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Rod Matthews during an early court appearance.
Rod Matthews during an early court appearance.Globe photo/File

DEDHAM — Fifteen-year-old Rod Matthews was found guilty of second-degree murder yesterday in the 1986 baseball bat slaying of his high school classmate Shaun Ouillette. He was sentenced to life in prison.

The thin, red-haired Canton resident, who according to a friend killed Ouillette “for the heck of it,” began crying softly after the verdict was delivered by the jury foreman. As he was led out of the courtroom, he glanced once at his parents.

Matthews, who was tried as an adult because of the viciousness of the crime, had pleaded not guilty by reason of insanity to a charge of first-degree murder.

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The 12-member Norfolk Superior Court jury rendered its verdict after nine hours of deliberations following 35 hours of testimony that began March 2. The jury had been instructed by Judge Roger J. Donahue that it could find Matthews guilty of second-degree murder if it believed he was mentally diminished at the time of the crime.

Matthews’ lawyer, John Philip White Jr., had argued that Matthews acted on an uncontrollable impulse when he murdered Ouillette on Nov. 20, 1986, in a wooded area of Canton. The lawyer added that Matthews’ mental illness was aggravated by his long-term use of the drug Ritalin, which is used to treat hyperactivity.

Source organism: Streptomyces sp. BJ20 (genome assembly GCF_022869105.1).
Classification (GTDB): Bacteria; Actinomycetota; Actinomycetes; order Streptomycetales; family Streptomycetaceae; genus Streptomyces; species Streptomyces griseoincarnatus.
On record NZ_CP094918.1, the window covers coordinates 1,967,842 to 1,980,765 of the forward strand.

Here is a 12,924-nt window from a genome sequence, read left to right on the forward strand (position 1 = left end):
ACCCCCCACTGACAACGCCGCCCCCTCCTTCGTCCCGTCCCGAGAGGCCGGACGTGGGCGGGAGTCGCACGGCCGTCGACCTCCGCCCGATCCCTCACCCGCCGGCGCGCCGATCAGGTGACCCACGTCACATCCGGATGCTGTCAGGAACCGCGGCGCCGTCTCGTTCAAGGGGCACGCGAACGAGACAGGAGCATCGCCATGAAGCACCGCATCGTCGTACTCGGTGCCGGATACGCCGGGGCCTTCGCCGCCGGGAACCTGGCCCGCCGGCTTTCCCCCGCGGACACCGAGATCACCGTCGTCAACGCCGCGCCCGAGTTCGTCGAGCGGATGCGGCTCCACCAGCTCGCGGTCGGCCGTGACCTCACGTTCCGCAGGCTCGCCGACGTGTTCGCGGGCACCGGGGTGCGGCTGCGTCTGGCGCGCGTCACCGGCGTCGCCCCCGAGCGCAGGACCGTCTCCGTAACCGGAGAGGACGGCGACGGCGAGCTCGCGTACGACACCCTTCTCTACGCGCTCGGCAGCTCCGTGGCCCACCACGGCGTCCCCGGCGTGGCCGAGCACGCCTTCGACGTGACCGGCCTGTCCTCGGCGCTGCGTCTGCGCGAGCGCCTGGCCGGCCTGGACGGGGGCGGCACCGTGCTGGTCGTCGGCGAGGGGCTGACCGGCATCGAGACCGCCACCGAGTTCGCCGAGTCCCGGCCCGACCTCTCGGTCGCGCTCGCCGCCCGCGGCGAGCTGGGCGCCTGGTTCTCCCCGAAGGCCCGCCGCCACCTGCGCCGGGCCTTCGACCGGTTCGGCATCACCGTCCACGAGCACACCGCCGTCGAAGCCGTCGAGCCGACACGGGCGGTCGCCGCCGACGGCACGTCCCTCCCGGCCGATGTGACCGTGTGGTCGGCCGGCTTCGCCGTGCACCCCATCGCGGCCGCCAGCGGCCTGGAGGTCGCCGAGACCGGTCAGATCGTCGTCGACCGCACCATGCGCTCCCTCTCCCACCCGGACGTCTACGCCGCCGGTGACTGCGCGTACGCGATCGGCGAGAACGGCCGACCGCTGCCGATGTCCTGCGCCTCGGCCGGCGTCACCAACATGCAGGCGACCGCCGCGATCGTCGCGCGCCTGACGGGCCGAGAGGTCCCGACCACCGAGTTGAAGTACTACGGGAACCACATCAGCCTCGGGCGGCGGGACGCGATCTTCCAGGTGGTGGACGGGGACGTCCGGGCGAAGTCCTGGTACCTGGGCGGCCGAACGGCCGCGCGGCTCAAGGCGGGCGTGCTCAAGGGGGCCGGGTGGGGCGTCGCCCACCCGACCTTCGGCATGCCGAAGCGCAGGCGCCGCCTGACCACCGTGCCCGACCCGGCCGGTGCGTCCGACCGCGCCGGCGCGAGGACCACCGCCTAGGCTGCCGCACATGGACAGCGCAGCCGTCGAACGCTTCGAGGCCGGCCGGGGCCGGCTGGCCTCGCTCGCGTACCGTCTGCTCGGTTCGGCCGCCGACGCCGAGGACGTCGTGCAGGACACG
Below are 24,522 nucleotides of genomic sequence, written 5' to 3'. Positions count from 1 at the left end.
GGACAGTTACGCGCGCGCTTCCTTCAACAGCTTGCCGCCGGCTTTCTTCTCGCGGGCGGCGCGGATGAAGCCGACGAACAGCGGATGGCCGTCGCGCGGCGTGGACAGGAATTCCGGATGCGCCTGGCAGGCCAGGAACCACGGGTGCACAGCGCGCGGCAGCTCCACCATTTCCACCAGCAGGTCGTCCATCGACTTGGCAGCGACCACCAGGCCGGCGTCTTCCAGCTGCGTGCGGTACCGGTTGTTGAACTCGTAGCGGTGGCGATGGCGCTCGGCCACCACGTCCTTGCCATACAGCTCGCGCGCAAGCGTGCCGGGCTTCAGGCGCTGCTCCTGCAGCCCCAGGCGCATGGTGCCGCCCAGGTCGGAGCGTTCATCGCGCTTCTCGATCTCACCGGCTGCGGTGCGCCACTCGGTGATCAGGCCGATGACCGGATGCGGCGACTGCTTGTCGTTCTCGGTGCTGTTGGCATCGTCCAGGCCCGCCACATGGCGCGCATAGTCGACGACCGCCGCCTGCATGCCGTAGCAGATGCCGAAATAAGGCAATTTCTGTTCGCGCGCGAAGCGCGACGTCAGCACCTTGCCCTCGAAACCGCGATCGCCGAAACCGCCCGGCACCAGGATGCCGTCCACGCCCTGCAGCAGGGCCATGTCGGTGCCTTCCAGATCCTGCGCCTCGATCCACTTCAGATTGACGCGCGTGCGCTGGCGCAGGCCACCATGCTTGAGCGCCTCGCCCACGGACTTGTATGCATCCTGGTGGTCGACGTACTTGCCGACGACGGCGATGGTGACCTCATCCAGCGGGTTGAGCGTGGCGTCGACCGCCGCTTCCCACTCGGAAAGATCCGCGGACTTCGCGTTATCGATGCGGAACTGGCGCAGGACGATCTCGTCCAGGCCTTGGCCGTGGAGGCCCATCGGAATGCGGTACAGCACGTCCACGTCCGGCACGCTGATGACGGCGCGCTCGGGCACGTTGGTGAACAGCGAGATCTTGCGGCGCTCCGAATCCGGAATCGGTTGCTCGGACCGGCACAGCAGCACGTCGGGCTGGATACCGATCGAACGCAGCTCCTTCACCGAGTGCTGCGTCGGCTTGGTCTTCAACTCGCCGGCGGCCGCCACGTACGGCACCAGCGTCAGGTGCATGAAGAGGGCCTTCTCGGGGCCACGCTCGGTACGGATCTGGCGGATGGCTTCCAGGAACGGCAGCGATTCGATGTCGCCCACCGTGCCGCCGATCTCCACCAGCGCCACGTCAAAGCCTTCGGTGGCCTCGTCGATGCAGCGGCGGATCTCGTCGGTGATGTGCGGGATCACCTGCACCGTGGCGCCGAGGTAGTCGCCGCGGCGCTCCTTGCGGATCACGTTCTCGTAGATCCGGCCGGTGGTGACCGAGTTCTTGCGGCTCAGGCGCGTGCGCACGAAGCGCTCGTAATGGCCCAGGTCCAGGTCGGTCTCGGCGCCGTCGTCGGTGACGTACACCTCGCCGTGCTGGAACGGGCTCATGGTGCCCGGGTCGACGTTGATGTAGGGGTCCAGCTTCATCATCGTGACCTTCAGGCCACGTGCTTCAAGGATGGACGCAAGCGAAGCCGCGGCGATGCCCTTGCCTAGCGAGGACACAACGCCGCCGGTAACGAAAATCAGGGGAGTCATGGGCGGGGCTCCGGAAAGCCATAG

Matthews, who has been described by White as a “severely mentally diseased young man,” will be eligible for parole in 15 years.

“My thoughts are in disarray,” said Matthews’ father, Kenneth, who disagreed with the jury’s verdict. “Granted, he committed the crime, but this is a sick boy. He should be in a mental hospital. He’s not in his right mind.”

Ouillette’s mother, Jeanne Quinn, said that the verdict was too light. Standing on the courthouse steps after the verdict, she broke into tears. “Oh Shauny. Oh God, Shauny. All I ever wanted was justice. I wanted first-degree murder.”